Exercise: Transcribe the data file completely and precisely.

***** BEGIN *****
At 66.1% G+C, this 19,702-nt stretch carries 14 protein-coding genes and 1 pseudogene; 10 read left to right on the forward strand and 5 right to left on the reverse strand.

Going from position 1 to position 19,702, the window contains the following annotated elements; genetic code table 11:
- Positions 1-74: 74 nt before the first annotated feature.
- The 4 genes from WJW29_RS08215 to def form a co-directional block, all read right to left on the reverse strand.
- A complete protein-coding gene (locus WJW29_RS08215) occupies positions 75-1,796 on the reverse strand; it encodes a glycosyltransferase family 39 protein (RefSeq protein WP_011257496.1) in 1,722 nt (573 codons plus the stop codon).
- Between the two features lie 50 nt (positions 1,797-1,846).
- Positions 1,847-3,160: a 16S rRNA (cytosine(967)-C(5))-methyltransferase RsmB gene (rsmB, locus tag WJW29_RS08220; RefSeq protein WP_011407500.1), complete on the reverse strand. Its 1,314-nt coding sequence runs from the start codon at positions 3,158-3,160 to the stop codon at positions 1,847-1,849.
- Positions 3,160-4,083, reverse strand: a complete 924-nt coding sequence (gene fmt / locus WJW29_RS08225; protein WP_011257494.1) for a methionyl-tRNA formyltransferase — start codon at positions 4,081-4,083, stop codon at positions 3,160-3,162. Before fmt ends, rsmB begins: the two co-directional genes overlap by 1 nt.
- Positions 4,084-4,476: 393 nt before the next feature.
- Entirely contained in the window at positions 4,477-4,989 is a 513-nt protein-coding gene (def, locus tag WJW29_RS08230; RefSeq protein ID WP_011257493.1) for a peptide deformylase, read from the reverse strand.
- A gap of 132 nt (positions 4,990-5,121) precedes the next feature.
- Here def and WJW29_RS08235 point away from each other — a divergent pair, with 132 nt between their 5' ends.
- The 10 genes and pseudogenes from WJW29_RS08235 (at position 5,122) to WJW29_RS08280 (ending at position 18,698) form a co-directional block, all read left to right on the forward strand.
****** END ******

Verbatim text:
At 66.1% G+C, this 19,702-nt stretch carries 14 protein-coding genes and 1 pseudogene; 10 read left to right on the forward strand and 5 right to left on the reverse strand.

Going from position 1 to position 19,702, the window contains the following annotated elements; genetic code table 11:
- Positions 1-74: 74 nt before the first annotated feature.
- The 4 genes from WJW29_RS08215 to def form a co-directional block, all read right to left on the reverse strand.
- A complete protein-coding gene (locus WJW29_RS08215) occupies positions 75-1,796 on the reverse strand; it encodes a glycosyltransferase family 39 protein (RefSeq protein WP_011257496.1) in 1,722 nt (573 codons plus the stop codon).
- Between the two features lie 50 nt (positions 1,797-1,846).
- Positions 1,847-3,160: a 16S rRNA (cytosine(967)-C(5))-methyltransferase RsmB gene (rsmB, locus tag WJW29_RS08220; RefSeq protein WP_011407500.1), complete on the reverse strand. Its 1,314-nt coding sequence runs from the start codon at positions 3,158-3,160 to the stop codon at positions 1,847-1,849.
- Positions 3,160-4,083, reverse strand: a complete 924-nt coding sequence (gene fmt / locus WJW29_RS08225; protein WP_011257494.1) for a methionyl-tRNA formyltransferase — start codon at positions 4,081-4,083, stop codon at positions 3,160-3,162. Before fmt ends, rsmB begins: the two co-directional genes overlap by 1 nt.
- Positions 4,084-4,476: 393 nt before the next feature.
- Entirely contained in the window at positions 4,477-4,989 is a 513-nt protein-coding gene (def, locus tag WJW29_RS08230; RefSeq protein ID WP_011257493.1) for a peptide deformylase, read from the reverse strand.
- A gap of 132 nt (positions 4,990-5,121) precedes the next feature.
- Here def and WJW29_RS08235 point away from each other — a divergent pair, with 132 nt between their 5' ends.
- The 10 genes and pseudogenes from WJW29_RS08235 (at position 5,122) to WJW29_RS08280 (ending at position 18,698) form a co-directional block, all read left to right on the forward strand.